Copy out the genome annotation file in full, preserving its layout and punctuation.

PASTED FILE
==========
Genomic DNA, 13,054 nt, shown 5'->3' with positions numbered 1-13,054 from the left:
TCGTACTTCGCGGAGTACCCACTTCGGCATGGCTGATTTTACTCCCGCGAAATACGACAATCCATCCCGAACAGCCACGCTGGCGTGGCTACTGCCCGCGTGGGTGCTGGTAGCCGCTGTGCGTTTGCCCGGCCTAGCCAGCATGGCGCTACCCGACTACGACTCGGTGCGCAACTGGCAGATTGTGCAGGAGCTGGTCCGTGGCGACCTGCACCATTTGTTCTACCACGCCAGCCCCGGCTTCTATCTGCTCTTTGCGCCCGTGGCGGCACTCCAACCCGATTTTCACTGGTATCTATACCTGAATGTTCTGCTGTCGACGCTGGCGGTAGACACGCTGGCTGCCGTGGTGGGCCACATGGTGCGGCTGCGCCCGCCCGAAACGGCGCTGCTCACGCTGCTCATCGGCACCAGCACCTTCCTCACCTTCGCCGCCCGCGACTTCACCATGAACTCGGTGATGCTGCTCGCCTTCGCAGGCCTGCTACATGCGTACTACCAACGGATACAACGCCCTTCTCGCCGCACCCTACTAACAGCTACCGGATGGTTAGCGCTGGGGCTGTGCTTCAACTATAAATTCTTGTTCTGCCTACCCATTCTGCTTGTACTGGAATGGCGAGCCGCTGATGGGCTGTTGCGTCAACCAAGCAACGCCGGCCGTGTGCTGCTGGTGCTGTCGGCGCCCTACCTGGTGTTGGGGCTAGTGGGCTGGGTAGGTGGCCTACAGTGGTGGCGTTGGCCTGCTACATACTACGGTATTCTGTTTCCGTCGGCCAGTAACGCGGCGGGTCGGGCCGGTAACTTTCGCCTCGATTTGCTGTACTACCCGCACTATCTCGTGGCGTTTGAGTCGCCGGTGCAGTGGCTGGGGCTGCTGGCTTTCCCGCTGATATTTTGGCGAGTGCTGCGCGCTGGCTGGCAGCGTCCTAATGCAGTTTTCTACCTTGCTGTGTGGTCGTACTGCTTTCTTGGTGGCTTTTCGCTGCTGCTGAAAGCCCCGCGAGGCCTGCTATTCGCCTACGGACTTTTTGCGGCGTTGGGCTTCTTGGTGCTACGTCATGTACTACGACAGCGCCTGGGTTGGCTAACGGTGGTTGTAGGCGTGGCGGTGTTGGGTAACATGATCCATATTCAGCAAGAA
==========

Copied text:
Genomic DNA, 13,054 nt, shown 5'->3' with positions numbered 1-13,054 from the left:
TCGTACTTCGCGGAGTACCCACTTCGGCATGGCTGATTTTACTCCCGCGAAATACGACAATCCATCCCGAACAGCCACGCTGGCGTGGCTACTGCCCGCGTGGGTGCTGGTAGCCGCTGTGCGTTTGCCCGGCCTAGCCAGCATGGCGCTACCCGACTACGACTCGGTGCGCAACTGGCAGATTGTGCAGGAGCTGGTCCGTGGCGACCTGCACCATTTGTTCTACCACGCCAGCCCCGGCTTCTATCTGCTCTTTGCGCCCGTGGCGGCACTCCAACCCGATTTTCACTGGTATCTATACCTGAATGTTCTGCTGTCGACGCTGGCGGTAGACACGCTGGCTGCCGTGGTGGGCCACATGGTGCGGCTGCGCCCGCCCGAAACGGCGCTGCTCACGCTGCTCATCGGCACCAGCACCTTCCTCACCTTCGCCGCCCGCGACTTCACCATGAACTCGGTGATGCTGCTCGCCTTCGCAGGCCTGCTACATGCGTACTACCAACGGATACAACGCCCTTCTCGCCGCACCCTACTAACAGCTACCGGATGGTTAGCGCTGGGGCTGTGCTTCAACTATAAATTCTTGTTCTGCCTACCCATTCTGCTTGTACTGGAATGGCGAGCCGCTGATGGGCTGTTGCGTCAACCAAGCAACGCCGGCCGTGTGCTGCTGGTGCTGTCGGCGCCCTACCTGGTGTTGGGGCTAGTGGGCTGGGTAGGTGGCCTACAGTGGTGGCGTTGGCCTGCTACATACTACGGTATTCTGTTTCCGTCGGCCAGTAACGCGGCGGGTCGGGCCGGTAACTTTCGCCTCGATTTGCTGTACTACCCGCACTATCTCGTGGCGTTTGAGTCGCCGGTGCAGTGGCTGGGGCTGCTGGCTTTCCCGCTGATATTTTGGCGAGTGCTGCGCGCTGGCTGGCAGCGTCCTAATGCAGTTTTCTACCTTGCTGTGTGGTCGTACTGCTTTCTTGGTGGCTTTTCGCTGCTGCTGAAAGCCCCGCGAGGCCTGCTATTCGCCTACGGACTTTTTGCGGCGTTGGGCTTCTTGGTGCTACGTCATGTACTACGACAGCGCCTGGGTTGGCTAACGGTGGTTGTAGGCGTGGCGGTGTTGGGTAACATGATCCATATTCAGCAAGAA